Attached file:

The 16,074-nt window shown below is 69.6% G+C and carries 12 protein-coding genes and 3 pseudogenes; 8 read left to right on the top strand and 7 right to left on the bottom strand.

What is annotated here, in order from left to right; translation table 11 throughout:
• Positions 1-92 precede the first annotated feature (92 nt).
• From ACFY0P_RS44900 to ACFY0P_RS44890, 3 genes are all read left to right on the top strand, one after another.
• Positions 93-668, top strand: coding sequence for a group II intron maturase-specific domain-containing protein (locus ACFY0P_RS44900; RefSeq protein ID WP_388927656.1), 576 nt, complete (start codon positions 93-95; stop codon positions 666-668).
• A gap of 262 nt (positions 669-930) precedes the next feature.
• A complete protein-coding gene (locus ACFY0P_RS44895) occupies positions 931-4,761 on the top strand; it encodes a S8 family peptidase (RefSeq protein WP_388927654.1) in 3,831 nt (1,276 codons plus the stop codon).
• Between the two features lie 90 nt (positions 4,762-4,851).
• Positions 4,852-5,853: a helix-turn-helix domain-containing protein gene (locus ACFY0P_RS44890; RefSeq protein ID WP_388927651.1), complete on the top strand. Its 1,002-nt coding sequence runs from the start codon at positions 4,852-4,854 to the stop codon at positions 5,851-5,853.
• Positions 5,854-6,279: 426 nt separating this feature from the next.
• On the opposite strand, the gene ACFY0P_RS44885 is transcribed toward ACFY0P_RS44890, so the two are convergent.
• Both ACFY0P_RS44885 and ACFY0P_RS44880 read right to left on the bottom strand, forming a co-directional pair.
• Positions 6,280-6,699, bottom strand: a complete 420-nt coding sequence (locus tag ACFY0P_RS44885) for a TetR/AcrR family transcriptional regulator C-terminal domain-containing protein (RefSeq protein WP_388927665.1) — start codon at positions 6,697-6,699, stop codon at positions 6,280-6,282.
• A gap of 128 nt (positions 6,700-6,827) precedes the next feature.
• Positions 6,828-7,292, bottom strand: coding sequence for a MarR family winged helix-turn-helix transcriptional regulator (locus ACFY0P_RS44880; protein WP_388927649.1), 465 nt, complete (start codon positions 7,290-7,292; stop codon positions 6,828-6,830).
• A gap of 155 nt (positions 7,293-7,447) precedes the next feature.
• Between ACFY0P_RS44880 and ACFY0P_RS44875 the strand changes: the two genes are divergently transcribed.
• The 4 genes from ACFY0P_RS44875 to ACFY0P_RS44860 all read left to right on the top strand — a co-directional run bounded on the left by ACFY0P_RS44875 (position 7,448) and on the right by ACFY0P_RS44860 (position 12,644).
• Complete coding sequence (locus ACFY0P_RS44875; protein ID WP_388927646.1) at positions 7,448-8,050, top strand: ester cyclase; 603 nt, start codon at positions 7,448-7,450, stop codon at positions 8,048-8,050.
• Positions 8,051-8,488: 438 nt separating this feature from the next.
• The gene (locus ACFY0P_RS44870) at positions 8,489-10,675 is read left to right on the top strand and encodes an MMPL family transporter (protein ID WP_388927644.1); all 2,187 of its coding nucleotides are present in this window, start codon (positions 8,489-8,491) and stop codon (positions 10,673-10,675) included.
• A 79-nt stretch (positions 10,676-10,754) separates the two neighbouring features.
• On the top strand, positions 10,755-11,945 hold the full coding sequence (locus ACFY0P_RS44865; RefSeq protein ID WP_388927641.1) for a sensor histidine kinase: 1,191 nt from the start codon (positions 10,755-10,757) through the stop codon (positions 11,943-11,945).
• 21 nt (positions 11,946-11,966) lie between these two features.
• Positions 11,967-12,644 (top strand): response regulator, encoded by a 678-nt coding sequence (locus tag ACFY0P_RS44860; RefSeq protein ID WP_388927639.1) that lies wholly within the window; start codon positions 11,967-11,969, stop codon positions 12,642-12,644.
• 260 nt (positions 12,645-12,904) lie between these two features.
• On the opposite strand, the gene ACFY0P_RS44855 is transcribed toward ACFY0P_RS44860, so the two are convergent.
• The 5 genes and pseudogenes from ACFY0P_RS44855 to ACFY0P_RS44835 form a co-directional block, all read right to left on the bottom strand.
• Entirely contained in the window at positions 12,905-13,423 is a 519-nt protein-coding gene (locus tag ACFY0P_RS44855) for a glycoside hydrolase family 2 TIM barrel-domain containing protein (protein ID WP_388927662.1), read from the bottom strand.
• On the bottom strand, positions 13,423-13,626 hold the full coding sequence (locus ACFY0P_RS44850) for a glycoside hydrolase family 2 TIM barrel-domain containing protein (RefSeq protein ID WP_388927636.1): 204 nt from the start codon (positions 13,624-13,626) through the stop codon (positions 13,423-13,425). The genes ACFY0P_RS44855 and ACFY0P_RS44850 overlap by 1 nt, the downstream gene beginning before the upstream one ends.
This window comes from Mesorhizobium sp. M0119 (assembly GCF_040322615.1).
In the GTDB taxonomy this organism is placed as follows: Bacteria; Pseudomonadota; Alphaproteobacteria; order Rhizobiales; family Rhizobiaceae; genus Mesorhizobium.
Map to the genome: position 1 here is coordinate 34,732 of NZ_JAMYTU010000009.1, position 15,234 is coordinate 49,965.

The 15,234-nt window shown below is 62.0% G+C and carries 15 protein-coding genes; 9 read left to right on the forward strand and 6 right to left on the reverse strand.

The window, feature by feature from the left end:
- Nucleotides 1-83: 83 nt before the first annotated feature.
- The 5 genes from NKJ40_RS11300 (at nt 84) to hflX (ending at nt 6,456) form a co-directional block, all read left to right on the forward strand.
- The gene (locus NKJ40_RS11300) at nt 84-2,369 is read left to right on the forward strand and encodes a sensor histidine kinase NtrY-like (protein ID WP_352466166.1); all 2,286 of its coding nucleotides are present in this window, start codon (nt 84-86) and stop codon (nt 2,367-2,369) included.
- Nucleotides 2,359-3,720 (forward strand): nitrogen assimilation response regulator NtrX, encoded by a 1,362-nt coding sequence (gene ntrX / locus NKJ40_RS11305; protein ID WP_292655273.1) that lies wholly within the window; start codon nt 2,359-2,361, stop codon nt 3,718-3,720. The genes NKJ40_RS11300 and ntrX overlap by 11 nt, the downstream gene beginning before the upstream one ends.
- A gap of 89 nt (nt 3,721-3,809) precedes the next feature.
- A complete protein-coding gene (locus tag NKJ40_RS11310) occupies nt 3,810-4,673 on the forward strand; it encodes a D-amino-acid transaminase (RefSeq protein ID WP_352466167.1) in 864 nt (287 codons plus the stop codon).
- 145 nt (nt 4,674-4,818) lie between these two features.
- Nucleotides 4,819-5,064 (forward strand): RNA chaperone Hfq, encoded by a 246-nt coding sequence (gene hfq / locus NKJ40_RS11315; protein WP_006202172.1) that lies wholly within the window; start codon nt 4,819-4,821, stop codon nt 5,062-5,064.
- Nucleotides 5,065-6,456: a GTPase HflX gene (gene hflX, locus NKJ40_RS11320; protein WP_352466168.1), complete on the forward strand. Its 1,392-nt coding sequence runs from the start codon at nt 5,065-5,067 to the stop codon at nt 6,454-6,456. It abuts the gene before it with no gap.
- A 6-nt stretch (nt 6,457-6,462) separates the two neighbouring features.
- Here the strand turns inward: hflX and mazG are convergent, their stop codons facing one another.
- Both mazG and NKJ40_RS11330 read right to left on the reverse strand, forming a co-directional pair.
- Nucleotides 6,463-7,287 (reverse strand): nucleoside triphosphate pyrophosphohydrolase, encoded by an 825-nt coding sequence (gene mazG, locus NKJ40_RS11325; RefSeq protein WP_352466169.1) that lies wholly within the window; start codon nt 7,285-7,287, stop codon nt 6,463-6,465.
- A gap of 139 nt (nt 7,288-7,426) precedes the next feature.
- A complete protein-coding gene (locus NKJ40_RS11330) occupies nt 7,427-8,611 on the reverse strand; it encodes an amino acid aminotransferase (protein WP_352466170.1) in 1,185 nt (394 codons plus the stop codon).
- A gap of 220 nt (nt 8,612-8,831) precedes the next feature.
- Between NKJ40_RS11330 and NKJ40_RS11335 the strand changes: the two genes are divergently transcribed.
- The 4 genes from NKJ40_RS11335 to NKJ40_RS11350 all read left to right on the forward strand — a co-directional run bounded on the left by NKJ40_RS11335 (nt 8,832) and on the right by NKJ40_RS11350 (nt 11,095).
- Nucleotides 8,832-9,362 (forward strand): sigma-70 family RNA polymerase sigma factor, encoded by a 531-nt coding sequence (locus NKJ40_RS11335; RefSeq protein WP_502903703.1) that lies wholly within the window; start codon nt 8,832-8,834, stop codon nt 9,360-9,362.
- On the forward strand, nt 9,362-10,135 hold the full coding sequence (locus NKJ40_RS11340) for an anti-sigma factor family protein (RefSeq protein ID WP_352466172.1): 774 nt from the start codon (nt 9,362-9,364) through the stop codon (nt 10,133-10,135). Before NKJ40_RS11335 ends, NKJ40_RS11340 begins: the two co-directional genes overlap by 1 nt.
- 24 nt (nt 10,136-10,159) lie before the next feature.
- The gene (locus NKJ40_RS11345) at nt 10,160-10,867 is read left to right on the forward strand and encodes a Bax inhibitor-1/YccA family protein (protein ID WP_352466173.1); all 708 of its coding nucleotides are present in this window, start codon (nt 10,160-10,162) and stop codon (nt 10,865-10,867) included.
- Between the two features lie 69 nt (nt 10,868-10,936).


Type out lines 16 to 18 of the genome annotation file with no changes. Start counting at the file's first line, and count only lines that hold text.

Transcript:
• A gap of 155 nt (positions 7,293-7,447) precedes the next feature.
• Between ACFY0P_RS44880 and ACFY0P_RS44875 the strand changes: the two genes are divergently transcribed.
• The 4 genes from ACFY0P_RS44875 to ACFY0P_RS44860 all read left to right on the top strand — a co-directional run bounded on the left by ACFY0P_RS44875 (position 7,448) and on the right by ACFY0P_RS44860 (position 12,644).